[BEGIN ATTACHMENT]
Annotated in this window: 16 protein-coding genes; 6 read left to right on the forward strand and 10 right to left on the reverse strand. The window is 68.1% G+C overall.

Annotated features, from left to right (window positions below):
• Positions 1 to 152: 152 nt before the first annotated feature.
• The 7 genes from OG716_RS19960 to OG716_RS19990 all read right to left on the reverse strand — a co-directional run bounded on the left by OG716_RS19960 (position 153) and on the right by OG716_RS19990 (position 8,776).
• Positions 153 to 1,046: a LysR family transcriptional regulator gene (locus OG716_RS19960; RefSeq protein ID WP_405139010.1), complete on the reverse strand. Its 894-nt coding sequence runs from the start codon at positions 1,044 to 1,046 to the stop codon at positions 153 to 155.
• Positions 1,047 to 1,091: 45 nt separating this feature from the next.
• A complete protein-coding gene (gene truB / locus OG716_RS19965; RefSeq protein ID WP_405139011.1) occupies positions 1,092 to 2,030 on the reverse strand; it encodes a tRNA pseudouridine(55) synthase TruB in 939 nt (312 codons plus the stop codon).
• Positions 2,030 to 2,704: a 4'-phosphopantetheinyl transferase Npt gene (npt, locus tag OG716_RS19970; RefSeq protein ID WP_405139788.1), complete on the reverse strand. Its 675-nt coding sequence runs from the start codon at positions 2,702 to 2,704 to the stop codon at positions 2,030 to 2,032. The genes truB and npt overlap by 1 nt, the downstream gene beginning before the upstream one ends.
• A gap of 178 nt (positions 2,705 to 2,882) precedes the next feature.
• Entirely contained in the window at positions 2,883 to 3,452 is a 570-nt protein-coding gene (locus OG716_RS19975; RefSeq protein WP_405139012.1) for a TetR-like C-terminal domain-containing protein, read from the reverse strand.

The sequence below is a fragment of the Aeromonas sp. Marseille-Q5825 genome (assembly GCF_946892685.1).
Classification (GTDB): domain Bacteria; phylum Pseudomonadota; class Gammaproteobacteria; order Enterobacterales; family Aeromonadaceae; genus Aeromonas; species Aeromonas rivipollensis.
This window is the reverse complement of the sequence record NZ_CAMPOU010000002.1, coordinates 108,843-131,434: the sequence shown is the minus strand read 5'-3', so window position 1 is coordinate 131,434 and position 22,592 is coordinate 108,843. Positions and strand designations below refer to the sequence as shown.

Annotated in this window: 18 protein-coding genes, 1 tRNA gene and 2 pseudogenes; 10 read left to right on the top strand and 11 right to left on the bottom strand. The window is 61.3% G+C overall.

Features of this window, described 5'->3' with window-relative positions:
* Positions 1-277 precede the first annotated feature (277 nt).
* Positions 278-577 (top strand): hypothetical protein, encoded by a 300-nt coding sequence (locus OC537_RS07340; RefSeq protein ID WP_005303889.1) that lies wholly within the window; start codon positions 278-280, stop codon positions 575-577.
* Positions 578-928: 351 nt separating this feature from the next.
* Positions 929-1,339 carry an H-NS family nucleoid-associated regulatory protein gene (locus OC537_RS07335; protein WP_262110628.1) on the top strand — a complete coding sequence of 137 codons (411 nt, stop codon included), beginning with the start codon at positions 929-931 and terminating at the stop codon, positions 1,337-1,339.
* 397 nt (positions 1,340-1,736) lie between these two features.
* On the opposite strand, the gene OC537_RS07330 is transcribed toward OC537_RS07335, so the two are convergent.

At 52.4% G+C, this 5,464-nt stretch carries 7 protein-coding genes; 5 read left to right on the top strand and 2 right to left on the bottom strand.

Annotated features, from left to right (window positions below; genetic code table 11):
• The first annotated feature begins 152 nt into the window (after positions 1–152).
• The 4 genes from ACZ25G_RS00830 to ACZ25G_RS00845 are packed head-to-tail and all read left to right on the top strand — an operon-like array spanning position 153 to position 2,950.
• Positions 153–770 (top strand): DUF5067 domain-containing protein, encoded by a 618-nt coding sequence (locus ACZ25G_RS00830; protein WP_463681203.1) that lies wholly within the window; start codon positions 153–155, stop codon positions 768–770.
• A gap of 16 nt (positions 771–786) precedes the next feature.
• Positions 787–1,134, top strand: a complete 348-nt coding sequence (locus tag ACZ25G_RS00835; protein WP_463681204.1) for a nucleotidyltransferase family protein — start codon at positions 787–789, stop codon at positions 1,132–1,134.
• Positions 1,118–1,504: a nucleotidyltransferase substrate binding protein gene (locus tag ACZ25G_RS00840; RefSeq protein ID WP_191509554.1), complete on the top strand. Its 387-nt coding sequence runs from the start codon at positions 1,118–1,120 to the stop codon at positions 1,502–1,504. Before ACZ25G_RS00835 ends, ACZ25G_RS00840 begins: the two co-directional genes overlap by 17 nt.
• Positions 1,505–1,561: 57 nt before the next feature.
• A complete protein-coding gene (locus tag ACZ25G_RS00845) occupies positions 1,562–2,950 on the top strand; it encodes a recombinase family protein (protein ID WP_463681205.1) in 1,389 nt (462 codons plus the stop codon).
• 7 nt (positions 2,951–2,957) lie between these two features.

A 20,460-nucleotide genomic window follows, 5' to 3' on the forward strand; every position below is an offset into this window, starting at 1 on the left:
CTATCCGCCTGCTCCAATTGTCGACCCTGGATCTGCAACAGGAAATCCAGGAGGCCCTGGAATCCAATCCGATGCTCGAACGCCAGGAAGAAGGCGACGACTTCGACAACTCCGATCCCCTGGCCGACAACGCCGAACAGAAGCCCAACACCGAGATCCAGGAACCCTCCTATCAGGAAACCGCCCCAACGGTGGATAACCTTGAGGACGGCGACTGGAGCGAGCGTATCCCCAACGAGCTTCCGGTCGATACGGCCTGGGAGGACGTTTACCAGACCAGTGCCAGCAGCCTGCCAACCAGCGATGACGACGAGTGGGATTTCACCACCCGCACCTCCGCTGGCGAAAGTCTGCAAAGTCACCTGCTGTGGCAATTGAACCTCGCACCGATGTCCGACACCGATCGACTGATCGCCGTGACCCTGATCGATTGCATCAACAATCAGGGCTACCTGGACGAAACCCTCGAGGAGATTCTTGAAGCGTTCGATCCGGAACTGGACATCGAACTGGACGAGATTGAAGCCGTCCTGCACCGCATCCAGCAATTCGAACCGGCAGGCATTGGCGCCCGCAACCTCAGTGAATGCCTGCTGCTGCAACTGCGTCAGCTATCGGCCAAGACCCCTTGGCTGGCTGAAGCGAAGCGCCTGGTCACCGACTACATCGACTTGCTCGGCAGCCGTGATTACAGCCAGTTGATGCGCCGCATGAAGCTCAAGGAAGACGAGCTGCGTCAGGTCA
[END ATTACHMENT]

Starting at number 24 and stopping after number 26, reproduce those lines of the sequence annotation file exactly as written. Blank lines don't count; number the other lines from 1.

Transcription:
• The first annotated feature begins 152 nt into the window (after positions 1–152).
• The 4 genes from ACZ25G_RS00830 to ACZ25G_RS00845 are packed head-to-tail and all read left to right on the top strand — an operon-like array spanning position 153 to position 2,950.
• Positions 153–770 (top strand): DUF5067 domain-containing protein, encoded by a 618-nt coding sequence (locus ACZ25G_RS00830; protein WP_463681203.1) that lies wholly within the window; start codon positions 153–155, stop codon positions 768–770.